John and Matt cover main technologies and practices that you’ll need to use to make your apps work as well offline, as they do online. We’ll discuss how to detect if we are online or not, HTML5 Application Cache, WebStorage and offline events, but most importantly Service Workers and how we can use them today to not only make content available offline, but also significantly improve performance and create snappy, fast experiences in (almost) no time.

Keywords navigator.onLine online and offline events HTML5 Application Cache cache manifest fallbacks AppCache gotchas Web Storage localStorage Service Workers

Ben Callahan Efficient Responsive Process With Clients

Summary Design deliverable is one thing, an efficient collaboration between teams and stakeholders is a different beast entirely. This chapter provides strategies for keeping this collaboration sane and focused.

You’ll learn how to build a good and efficient team, how to establish good pricing/time estimates for responsive projects, how to establish priorities with content priority guides and how to shift away from linear handoffs with multidisciplinary teams. A detailed chapter on getting things done, with clients, the proper way.

Keywords collaboration estimates spiraling “one-deliverable” workflow efficiency content priority guide style comparisons testing the aggregate content prototype wireframes style prototypes pattern libraries happy teams

Vitaly Friedman Performance Optimization Roadmap

Summary If somebody tells you that responsive websites are bloated, heavy and slow by default, and that it’s very difficult to make them fast, don’t believe them — they are liars. If you set the priorities right and build the website with progressive enhancement in mind, you can create extremely fast responsive websites that work well across devices: with one code base working everywhere.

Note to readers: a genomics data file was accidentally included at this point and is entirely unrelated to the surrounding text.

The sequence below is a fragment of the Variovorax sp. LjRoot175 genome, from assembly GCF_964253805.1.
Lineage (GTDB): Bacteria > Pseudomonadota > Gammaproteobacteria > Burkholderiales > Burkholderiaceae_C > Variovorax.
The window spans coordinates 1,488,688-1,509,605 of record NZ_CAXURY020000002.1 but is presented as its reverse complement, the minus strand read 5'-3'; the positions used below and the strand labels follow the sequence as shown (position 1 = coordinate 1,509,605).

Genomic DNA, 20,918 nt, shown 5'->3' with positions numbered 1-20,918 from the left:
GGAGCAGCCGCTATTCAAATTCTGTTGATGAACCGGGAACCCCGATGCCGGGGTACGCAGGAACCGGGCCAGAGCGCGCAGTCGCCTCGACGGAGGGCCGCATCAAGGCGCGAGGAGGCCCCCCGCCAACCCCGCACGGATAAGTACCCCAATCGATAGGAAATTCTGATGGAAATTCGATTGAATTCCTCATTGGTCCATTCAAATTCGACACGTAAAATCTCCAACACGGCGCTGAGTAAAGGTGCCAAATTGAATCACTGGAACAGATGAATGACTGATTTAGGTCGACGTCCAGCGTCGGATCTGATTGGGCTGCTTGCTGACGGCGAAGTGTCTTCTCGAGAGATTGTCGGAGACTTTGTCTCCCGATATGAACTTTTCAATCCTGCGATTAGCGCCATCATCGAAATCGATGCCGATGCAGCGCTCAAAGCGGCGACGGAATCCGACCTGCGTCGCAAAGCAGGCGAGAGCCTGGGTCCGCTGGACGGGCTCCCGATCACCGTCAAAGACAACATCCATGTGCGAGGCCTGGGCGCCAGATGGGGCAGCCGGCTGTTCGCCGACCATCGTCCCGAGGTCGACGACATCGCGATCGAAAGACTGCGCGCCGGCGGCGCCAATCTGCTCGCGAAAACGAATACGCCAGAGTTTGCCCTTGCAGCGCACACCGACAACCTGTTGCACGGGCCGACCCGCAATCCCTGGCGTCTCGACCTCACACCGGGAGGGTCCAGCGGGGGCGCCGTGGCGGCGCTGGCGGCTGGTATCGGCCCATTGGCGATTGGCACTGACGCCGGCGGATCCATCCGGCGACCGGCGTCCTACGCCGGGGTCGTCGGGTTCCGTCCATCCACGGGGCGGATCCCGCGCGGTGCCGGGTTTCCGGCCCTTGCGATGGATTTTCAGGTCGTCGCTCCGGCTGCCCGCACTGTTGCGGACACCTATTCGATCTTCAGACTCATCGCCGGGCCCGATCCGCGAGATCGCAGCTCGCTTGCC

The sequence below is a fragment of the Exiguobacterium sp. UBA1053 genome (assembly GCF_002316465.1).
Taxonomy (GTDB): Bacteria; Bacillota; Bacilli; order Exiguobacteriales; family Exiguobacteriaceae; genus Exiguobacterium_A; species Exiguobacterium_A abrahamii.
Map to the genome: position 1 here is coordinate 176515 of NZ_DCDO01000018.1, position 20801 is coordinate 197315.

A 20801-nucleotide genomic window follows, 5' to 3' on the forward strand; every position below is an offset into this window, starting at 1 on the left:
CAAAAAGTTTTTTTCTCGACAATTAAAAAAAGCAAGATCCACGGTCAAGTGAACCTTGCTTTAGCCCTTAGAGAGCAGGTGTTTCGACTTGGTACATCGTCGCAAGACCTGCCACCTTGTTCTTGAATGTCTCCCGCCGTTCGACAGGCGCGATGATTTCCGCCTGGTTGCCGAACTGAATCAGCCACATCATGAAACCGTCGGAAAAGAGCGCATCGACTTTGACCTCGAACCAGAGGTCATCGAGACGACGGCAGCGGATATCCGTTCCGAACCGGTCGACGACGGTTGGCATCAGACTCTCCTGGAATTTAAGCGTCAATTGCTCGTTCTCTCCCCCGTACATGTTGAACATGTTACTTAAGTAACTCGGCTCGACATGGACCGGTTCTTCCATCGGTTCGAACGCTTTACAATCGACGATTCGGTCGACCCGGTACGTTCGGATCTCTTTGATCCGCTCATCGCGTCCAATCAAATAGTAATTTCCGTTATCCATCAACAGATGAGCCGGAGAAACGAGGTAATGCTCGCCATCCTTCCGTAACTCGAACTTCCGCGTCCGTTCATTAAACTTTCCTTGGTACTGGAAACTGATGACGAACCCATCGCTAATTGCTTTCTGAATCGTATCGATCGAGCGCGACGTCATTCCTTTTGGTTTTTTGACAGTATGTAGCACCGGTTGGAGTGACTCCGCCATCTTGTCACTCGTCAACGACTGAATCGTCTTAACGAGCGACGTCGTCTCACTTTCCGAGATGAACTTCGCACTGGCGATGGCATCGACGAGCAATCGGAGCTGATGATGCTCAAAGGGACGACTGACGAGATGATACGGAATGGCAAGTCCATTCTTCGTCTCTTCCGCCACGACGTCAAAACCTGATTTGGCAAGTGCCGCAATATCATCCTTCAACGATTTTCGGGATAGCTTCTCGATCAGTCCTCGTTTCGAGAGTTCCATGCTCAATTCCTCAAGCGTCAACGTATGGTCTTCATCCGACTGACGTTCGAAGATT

In this chapter, yours truly will be sharing what we’ve learned over the last year about the performance challenges of this very website and about the work we’ve done in-house in big and small companies. If you want to craft a fast responsive website, you might find a few interesting nuggets worth considering.

Keywords mobile first jQuery dependence dealing with IE8 advertising refactoring code inventory front-end optimization performance budget SpeedIndex deferring web fonts critical CSS smart font fallback dealing with JavaScript asynchronous loading SPDY/HTTP 2.0 core content/functionality priority lists responsive images

Technical Details

  • 584 pages, 16.5 × 24.0 cm (6.5 × 9.5 inches),
  • Quality hardcover with stitched binding and a ribbon page marker,
  • The eBook contains PDF, EPUB, and Kindle.
  • Free worldwide airmail shipping78612712 from Germany.
  • Available as print6228 or eBook63.
Get the new Smashing Book: Real-life Responsive Web Design

$39

Get the book64

Printed, gorgeous hardcover.
Free airmail shipping worldwide.

$19.90

eBook65

PDF, ePUB, Amazon Kindle.


Digital Adaptation